Can Men Judge a Woman's Monogamy By Her Cover?


How good do you think you'd be at spotting faithfulness in a potential mate? Dimitri Otis/Getty Images
How good do you think you'd be at spotting faithfulness in a potential mate? Dimitri Otis/Getty Images

In 2012, researchers from the University of Western Australia found that straight women could judge the faithfulness of a potential mate by looks alone. And straight men, they found, could not.

But a recent study out of the same university suggests otherwise. It might just be that men need the information presented differently.

Evolutionarily speaking, the ability to spot faithfulness in a potential mate is an advantage, even more so for men than for women. If a man's mate has sex outside the relationship, he's less likely to pass on his genetic material and may end up raising genetically unrelated offspring. 

In that 2012 study, published in the journal Biology Letters, 34 heterosexual men and 34 heterosexual women looked at successive photographs of opposite-sex faces, rating how faithful each model seemed. When researchers compared the ratings with the self-reported faithfulness of the models, they found that while the women judged with some accuracy, the men weren't accurate at all.

Evolutionary biologist Samantha Leivers, along with colleagues Leigh W. Simmons and Gillian Rhodes, explored whether men's accuracy might improve if the photos were presented in a different format. Their results, published in the journal PLOS ONE in August 2015, suggest there's some hope for men who want to assess a woman's penchant for monogamy without even talking to her.

Leivers and colleagues gathered 34 women of similar age and ethnicity to pose for photos wearing no makeup and neutral facial expressions. The models answered confidential surveys about whether and how many times they had cheated when in a committed relationship.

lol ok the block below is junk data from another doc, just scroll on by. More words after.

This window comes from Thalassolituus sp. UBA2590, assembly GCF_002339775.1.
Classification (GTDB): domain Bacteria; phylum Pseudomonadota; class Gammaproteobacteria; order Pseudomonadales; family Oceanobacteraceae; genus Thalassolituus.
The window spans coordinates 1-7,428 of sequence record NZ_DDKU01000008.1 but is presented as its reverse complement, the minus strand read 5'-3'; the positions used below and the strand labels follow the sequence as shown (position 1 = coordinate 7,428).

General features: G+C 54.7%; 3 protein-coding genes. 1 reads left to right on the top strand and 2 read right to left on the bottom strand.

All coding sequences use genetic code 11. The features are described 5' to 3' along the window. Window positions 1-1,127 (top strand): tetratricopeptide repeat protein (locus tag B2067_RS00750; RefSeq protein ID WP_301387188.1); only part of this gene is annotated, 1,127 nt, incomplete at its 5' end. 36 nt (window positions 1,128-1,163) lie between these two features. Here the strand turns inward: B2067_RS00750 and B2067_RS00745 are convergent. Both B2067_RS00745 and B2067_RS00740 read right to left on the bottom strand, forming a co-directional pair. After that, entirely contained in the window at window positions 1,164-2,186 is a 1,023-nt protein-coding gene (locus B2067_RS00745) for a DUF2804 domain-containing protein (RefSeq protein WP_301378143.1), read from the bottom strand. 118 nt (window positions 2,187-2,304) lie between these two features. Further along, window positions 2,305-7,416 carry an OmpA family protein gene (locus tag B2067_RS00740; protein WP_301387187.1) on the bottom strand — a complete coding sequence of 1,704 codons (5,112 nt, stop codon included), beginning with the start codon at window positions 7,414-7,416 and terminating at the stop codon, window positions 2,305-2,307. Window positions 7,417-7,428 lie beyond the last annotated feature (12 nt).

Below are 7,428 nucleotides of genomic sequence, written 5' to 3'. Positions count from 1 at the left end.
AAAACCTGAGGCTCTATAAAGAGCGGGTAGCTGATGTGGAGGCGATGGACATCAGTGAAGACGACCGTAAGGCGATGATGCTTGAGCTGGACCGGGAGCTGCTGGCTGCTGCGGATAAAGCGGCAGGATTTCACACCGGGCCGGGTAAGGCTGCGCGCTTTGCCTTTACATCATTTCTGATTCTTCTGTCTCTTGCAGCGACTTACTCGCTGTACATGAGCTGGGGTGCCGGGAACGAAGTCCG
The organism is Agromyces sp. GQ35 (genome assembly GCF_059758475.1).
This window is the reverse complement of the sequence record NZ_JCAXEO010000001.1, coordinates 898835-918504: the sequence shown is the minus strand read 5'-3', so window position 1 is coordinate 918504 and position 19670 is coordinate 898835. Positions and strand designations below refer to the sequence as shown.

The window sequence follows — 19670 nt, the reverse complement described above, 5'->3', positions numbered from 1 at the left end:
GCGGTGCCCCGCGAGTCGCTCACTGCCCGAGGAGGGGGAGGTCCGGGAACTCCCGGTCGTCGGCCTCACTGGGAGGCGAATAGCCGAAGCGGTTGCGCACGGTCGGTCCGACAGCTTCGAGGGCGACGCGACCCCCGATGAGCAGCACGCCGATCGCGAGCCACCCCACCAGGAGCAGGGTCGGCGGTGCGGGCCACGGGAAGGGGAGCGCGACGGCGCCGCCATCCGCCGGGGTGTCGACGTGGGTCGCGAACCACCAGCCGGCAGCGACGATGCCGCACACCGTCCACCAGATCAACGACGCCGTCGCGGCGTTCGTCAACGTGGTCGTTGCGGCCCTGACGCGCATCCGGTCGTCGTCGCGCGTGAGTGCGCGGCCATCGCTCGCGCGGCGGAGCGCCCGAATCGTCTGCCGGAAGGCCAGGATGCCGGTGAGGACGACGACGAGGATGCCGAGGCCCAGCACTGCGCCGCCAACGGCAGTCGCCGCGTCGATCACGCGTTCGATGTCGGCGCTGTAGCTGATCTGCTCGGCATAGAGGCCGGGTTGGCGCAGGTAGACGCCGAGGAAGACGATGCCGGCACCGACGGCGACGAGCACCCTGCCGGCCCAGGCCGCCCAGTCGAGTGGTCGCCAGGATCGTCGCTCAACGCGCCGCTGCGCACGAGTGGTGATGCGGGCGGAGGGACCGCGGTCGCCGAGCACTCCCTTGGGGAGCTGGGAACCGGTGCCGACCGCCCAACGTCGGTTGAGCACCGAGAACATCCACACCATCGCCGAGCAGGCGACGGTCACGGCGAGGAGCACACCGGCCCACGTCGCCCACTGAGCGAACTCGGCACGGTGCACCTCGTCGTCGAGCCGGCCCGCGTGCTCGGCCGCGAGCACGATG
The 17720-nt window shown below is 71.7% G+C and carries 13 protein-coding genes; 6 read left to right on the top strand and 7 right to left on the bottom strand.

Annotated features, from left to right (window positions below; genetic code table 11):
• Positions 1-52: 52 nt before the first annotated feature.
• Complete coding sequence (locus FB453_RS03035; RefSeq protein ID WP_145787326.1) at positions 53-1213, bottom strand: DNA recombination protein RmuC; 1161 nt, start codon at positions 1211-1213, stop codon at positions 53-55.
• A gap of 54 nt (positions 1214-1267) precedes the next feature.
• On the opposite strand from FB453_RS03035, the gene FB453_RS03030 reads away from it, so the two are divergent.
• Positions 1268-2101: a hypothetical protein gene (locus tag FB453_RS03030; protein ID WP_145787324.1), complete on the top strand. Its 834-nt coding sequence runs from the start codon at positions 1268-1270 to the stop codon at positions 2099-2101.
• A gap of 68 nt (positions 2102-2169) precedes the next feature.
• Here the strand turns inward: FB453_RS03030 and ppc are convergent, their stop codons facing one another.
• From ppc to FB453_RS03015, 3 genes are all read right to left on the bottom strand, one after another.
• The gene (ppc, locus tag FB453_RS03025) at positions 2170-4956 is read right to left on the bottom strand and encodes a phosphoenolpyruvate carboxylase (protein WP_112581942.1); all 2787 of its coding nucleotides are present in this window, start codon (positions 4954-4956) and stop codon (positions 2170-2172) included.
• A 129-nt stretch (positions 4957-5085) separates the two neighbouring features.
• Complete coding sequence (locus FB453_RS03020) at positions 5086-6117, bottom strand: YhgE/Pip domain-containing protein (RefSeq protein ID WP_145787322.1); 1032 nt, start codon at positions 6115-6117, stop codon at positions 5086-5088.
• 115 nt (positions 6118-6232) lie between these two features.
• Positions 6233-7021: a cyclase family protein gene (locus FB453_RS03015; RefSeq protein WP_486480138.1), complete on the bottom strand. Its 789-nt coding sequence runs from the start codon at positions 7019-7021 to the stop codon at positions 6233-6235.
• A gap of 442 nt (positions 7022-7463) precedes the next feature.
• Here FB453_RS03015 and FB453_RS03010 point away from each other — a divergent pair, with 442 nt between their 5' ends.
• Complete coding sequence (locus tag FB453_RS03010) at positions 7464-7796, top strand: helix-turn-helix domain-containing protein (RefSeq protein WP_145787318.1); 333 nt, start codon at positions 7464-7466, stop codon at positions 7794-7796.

Forty-three men then assessed the women's faithfulness based on their photos. First, the men viewed the photos one at a time, rating each woman on a faithfulness scale. Next, they viewed the photos in 17 sets of two and were asked to select the more faithful woman from each pair.

When the men rated the women individually, they exhibited no statistically measurable accuracy, says Leivers in an email. The results were the same as those of the earlier study.

But when they had to choose the more faithful woman from a pair of photos, they were accurate 55 percent of the time.

Leivers repeated the "force-choice task" with a second group of men. They averaged 59 percent accuracy.

The findings suggest that men can, with some degree of accuracy, identify a faithful woman by physical appearance alone, but only in an oppositional, "A or B" scenario.

The study doesn't explore why, but Leivers thinks it could be that "by having people compare stimuli and forcing them to make a dichotomous choice, it can tease out subtle differences in perception and preferences that a ratings task might not."

"For instance," she explains, "in a ratings task where you have to rate Brad Pitt and Chris Hemsworth for attractiveness, you might give them both the top score. But if you have to compare them in a forced choice task and you are forced to choose the one you find the most attractive, it might reveal a preference that would never have been detected in a ratings task."

Leivers denies any connection between her findings and how to spot a faithful (or unfaithful) woman at, say, a bar on a Saturday night.